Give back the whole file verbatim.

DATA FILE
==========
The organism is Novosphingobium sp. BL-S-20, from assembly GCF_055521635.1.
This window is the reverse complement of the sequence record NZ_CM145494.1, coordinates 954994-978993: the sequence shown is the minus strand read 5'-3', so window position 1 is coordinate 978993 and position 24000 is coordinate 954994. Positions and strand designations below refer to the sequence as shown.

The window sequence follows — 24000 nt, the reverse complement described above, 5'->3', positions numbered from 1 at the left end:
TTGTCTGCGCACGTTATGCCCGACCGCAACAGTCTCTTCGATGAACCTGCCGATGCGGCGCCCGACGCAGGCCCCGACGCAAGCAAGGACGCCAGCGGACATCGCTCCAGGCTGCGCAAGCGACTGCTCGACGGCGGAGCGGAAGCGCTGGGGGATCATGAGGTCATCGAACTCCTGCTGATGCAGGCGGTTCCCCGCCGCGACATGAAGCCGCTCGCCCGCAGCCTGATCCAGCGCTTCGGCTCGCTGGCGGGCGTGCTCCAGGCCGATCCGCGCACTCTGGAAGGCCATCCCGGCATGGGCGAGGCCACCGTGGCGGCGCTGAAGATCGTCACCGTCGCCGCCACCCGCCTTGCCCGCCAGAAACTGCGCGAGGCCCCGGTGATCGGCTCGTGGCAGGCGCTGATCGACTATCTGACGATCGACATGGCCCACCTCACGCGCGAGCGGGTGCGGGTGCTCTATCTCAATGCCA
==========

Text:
The organism is Novosphingobium sp. BL-S-20, from assembly GCF_055521635.1.
This window is the reverse complement of the sequence record NZ_CM145494.1, coordinates 954994-978993: the sequence shown is the minus strand read 5'-3', so window position 1 is coordinate 978993 and position 24000 is coordinate 954994. Positions and strand designations below refer to the sequence as shown.

The window sequence follows — 24000 nt, the reverse complement described above, 5'->3', positions numbered from 1 at the left end:
TTGTCTGCGCACGTTATGCCCGACCGCAACAGTCTCTTCGATGAACCTGCCGATGCGGCGCCCGACGCAGGCCCCGACGCAAGCAAGGACGCCAGCGGACATCGCTCCAGGCTGCGCAAGCGACTGCTCGACGGCGGAGCGGAAGCGCTGGGGGATCATGAGGTCATCGAACTCCTGCTGATGCAGGCGGTTCCCCGCCGCGACATGAAGCCGCTCGCCCGCAGCCTGATCCAGCGCTTCGGCTCGCTGGCGGGCGTGCTCCAGGCCGATCCGCGCACTCTGGAAGGCCATCCCGGCATGGGCGAGGCCACCGTGGCGGCGCTGAAGATCGTCACCGTCGCCGCCACCCGCCTTGCCCGCCAGAAACTGCGCGAGGCCCCGGTGATCGGCTCGTGGCAGGCGCTGATCGACTATCTGACGATCGACATGGCCCACCTCACGCGCGAGCGGGTGCGGGTGCTCTATCTCAATGCCA